Wilson v. Moore, CIV.A. 2:97-1040-20AJ.

CourtUnited States District Courts. 4th Circuit. United States District Court of South Carolina
Citation999 F.Supp. 783
Decision Date27 March 1998
Docket NumberNo. CIV.A. 2:97-1040-20AJ.,CIV.A. 2:97-1040-20AJ.
PartiesTeresa Ann WILSON, # 168081, Petitioner, v. Michael MOORE, Commissioner of SCDC; and Charles Molony Condon, Attorney General of the State of South Carolina, Respondents.

David I. Bruck, Columbia, SC, for Petitioner.

Donald J. Zelenka and Robert F. Daley, Jr., Office of the Attorney General, Columbia, SC, for Respondents.


HERLONG, District Judge.

This matter is before the court with the Report and Recommendation of the United States Magistrate Judge, made in accordance with 28 U.S.C. § 636(b) and Local Rule 19.02 DSC.1 Teresa Ann Wilson ("Wilson"), a state prisoner, seeks federal habeas corpus relief pursuant to 28 U.S.C. § 2254. Wilson filed her petition on April 21, 1997. The Respondents filed a motion for summary judgment on June 18, 1997. Wilson responded with a memorandum opposing the motion on August 8, 1997. In his Report and Recommendation, the Honorable Robert S. Carr recommends that the court grant the motion. For the reasons stated below, this court accepts the Magistrate Judge's recommendation and grants the Respondents' motion.

A. Procedural and Factual Background

The Grand Jury of South Carolina indicted Wilson; her husband, Ronnie Wilson; and several members of the Wilson family on numerous drug-related charges. Wilson and her husband retained Douglas S. Strickler ("Strickler") as their attorney. On May 1, 1990, following a week-long trial, a jury found Wilson and her husband guilty of two counts of conspiring to traffick cocaine and marijuana and one count of the actual trafficking of cocaine. The state court sentenced Wilson and her husband to twenty-five (25) years in prison.

Wilson appealed her conviction and sentence by raising ten separate faults with her criminal trial.2 On July 19, 1993, the Supreme Court of South Carolina affirmed the two conspiracy convictions. See State v. Wilson, 315 S.C. 289, 433 S.E.2d 864 (1993). However, the state court vacated the trafficking conviction because the state grand jury did not have subject matter jurisdiction over that charge. Id. Wilson asked the Supreme Court of South Carolina to rehear the matter. On August 17, 1993, the court denied her request.

On October 15, 1993, Wilson filed an application for post-conviction relief ("PCR"), alleging several grounds. Wilson argued that she was unlawfully sentenced, that her counsel was ineffective, and that her counsel operated out of a conflict of interest by representing both her and her husband. On July 20, 1994, Wilson's new counsel amended her PCR application to assert that her right to counsel was violated by Strickler's joint representation of Wilson and her husband at trial. Furthermore, Wilson's amendment stated that she did not knowingly waive her right to separate counsel. The South Carolina PCR court allowed the amendment.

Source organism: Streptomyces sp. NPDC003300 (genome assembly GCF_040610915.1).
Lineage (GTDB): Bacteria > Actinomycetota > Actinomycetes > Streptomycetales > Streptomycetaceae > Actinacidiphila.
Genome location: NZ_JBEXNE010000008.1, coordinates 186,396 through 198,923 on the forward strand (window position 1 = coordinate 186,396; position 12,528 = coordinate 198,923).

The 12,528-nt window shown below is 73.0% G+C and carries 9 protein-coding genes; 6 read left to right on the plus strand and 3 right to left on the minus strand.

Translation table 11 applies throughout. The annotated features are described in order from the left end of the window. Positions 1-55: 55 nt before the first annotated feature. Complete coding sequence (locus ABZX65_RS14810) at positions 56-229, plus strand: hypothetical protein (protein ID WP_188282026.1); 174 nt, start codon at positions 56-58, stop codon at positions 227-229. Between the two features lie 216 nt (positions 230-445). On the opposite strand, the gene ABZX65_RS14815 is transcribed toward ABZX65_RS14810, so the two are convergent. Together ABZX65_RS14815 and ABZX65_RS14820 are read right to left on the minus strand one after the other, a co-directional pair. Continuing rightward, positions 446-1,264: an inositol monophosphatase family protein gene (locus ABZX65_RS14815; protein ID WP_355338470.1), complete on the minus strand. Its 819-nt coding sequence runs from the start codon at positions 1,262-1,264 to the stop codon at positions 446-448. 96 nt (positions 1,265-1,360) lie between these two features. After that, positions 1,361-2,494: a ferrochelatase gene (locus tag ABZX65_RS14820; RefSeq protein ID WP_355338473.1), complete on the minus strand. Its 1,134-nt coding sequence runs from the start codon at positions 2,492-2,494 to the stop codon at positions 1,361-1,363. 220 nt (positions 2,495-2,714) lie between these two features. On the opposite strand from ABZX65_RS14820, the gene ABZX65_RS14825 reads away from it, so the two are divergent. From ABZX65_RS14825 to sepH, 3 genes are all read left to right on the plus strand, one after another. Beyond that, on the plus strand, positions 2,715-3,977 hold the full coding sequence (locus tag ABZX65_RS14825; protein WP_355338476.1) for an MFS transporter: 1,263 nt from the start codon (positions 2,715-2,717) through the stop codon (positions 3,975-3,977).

A South Carolina Court of Common Pleas heard Wilson's request for PCR on July 20, 1994, with testimony from both Wilson and Strickler. Wilson testified "concerning the abuse and domination that characterized her marriage before and during trial." (Pet.'s for State Writ of Habeas Corpus at 12.) Furthermore, Wilson stated that it was this abuse that led her to agree to Strickler's joint representation of her and her husband. On March 31, 1995, the Honorable L. Casey Manning dismissed Wilson's PCR application.3 Wilson notified the PCR court of her intent to appeal its ruling on May 4, 1995. Wilson filed a petition for a writ of certiorari to the Supreme Court of South Carolina based on two issues: (1) the denial of Wilson's right to counsel due to Strickler's joint representation of Wilson and her husband; and (2) the ineffectiveness of her waiver of Strickler's conflict of interest. The Supreme Court of South Carolina denied Wilson's petition on February 22, 1996.

As noted above, Wilson filed the instant petition on April 21, 1997. Attached to her petition were several affidavits and a psychiatric report that had not been submitted to the South Carolina courts.4 On October 2, 1997, after reviewing the Respondents' motion for summary judgment, Magistrate Judge Carr ordered the parties to brief the court on the issue of whether the federal courts could review the newly filed affidavits and psychiatric report. Prior to a ruling by Magistrate Judge Carr, in November of 1997, Wilson filed a petition for a Writ of Habeas Corpus in the original jurisdiction of the Supreme Court of South Carolina seeking its consideration of the new documents.5 The Supreme Court of South Carolina denied this petition on December 22, 1997. Magistrate Judge Carr issued his Report and Recommendation without considering the new evidence, and recommended the denial of Wilson's petition.

B. Grounds for Habeas Corpus Relief

Wilson's federal habeas petition argues for her release based on two related grounds:

Petitioner was denied her Sixth and Fourteenth Amendment right to the effective assistance of counsel because she was represented at trial by the same attorney who also represented her co-defendant husband, and because she did not validly waive her right to conflict-free representation.